Woody Herman's fine band from the fifties never really got its due. It lives in the shadow of the more famous Second Herd, and most of Herman's records from this period remain out of print. However, Herman and company was still at the top of their game. Most of his featured players were relative unknowns, yet were weaned on a steady diet of bebop and Ellington and no doubt absorbed the lessons of those who occupied their chairs before.
This Herman band has the same brassy fire of the Kenton band and the perfectly sculpted swing of the New Testament Basie band (no doubt arranger Neal Hefti played some part in this). The first half of this album features plenty of hot, spitfire soloing from many members of the band. Herman takes a few confident solos, but in most cases is content to let his band members shine.
Puente comes in on the second half for a small program of clattering Afro-Cuban music, much in demand at the time. The Herd knocks up the rhythmic intensity while maintaining a steaming groove.
Bonus tracks from a previous Everest Herman album resurrect some old classics from the band book. Although he's not listed in the liner notes, I'm almost positive that Charlie Byrd is a featured soloist on two numbers (it sure sounds like him, anyway).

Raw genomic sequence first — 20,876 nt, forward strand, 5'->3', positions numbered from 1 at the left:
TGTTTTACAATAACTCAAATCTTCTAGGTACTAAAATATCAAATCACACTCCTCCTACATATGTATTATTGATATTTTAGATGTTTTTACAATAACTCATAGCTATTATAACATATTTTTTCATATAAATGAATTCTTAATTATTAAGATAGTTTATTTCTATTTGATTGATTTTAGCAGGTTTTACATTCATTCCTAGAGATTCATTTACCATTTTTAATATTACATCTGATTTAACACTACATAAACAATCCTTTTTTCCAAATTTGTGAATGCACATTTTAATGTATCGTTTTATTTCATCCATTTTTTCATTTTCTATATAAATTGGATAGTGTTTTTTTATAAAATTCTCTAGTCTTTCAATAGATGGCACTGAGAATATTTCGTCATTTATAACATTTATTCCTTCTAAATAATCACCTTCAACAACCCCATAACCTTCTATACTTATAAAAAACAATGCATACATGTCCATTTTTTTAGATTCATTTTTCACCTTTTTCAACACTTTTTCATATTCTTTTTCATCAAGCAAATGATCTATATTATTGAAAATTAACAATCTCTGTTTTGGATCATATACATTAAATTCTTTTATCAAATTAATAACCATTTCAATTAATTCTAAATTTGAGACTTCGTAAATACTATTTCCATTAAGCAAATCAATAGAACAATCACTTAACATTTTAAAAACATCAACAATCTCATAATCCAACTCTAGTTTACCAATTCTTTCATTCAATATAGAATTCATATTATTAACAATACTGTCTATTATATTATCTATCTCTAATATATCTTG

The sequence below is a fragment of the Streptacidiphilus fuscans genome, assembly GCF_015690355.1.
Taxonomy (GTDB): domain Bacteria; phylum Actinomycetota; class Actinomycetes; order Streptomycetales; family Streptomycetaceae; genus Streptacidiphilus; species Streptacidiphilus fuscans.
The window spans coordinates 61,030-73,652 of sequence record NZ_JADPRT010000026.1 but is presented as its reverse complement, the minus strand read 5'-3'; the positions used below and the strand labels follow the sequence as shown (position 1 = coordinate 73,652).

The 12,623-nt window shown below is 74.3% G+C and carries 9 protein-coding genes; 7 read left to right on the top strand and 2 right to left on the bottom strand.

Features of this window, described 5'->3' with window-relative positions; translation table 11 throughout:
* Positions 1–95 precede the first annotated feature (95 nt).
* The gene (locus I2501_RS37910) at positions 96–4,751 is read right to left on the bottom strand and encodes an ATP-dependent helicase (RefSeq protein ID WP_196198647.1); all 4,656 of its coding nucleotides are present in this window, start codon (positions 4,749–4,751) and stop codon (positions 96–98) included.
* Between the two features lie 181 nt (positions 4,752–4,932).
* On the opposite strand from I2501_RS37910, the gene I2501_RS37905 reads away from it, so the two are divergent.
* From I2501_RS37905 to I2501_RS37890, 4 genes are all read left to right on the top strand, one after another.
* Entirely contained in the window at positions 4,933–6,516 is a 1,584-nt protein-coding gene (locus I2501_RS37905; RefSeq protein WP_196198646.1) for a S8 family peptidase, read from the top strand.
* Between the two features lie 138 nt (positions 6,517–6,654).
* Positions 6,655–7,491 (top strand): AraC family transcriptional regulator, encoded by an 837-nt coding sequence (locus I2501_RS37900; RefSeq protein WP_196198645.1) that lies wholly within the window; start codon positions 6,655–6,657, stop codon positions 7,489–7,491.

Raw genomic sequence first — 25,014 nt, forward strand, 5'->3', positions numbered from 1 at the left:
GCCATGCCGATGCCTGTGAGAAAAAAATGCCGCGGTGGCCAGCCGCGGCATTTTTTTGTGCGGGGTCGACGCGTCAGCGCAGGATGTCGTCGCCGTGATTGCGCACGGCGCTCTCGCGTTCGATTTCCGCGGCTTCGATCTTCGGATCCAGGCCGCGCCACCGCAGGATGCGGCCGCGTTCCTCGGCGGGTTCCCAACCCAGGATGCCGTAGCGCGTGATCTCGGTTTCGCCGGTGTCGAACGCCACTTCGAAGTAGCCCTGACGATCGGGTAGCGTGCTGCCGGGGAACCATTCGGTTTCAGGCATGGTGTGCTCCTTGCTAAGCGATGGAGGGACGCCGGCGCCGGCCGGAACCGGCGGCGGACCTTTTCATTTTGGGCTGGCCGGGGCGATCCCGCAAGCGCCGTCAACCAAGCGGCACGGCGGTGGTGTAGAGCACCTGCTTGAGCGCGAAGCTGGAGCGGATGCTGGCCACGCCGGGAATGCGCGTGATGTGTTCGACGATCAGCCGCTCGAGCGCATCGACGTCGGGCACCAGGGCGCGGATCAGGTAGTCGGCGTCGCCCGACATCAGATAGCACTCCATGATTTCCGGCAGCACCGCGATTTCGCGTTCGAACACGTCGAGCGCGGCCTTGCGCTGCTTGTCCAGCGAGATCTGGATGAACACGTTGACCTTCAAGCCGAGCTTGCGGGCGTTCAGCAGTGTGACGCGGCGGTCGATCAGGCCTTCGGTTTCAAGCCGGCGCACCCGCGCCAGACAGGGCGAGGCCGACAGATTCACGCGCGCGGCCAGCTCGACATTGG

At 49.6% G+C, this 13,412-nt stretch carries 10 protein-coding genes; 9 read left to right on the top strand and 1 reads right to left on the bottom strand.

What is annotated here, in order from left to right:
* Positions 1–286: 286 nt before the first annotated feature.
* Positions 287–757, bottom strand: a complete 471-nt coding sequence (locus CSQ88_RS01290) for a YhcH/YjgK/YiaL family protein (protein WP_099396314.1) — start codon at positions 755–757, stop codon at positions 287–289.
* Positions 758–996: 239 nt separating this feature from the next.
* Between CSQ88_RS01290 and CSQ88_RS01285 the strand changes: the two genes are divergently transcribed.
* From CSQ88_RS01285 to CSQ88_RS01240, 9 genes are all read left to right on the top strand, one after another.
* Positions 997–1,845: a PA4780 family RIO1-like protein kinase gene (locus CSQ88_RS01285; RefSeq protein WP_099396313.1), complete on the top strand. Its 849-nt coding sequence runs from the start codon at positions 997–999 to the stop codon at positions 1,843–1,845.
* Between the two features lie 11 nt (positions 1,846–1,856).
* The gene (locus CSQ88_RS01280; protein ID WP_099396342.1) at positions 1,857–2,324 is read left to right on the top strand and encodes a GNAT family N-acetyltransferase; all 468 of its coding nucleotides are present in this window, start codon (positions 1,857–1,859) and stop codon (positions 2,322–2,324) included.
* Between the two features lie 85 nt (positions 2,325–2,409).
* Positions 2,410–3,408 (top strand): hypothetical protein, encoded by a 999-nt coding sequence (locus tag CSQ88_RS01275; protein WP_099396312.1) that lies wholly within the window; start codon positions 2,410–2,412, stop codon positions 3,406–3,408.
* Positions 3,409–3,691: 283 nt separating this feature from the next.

Herman gained his respect as a bandleader a short time after the Swing Era was over, but continued to put out a steady supply of worthwhile big band records by embracing the various styles of jazz swirling around in the forties and fifties. Although the Swing Era was gone, the spirit lived on in bands like Herman's.
Track Listing: 1. Blue Station 2. Pillar to Post 3. Midnight Sun 4. Woodchopper's Ball 5. Balu 6. Lullaby Of Birdland 7. Latin Flight 8. New Cha Cha 9. Mambo Herd 10. Cha-Cha Chick 11. Tito Meets Woody 12. Carioca 13. Wildroot 14. The Good Earth 15. It's Coolin' Time 16. Black Orchid 17. Sinbad the Sailor 18. Fire island.
Personnel: Woody Hermna- clarinet; Willie Thomas, Danny Stiles, Hal Posey, Al Forte, Bobby Clark - trumpets; Willie Dennis, Roger DeLilo, Jimmy Giunn - trombones; Al Belletto, Marty Flax, Joe Romano, Jay Migliore - reeds; Jimmy Campbell - drums; Major Holley - bass; Al Planick - piano, Tito Puente - percussion.
I love jazz because it's sophisticated, international, atmospheric yet free, cool and warm.
I was first exposed to jazz through the sultry voice and flawless swing of my mother.
I met Mark Murphy, David Linx, Kurt Elling, and Youn Sun Nah.
The best show I ever attended was Youn Sun Nah in Paris.
The first jazz record I bought was Native Dancer by Wayne Shorter and Milton Nascimento
My advice to new listeners: open your mind and your ears, forget about structure, feel the textures.
Go see live music and keep buying CDs!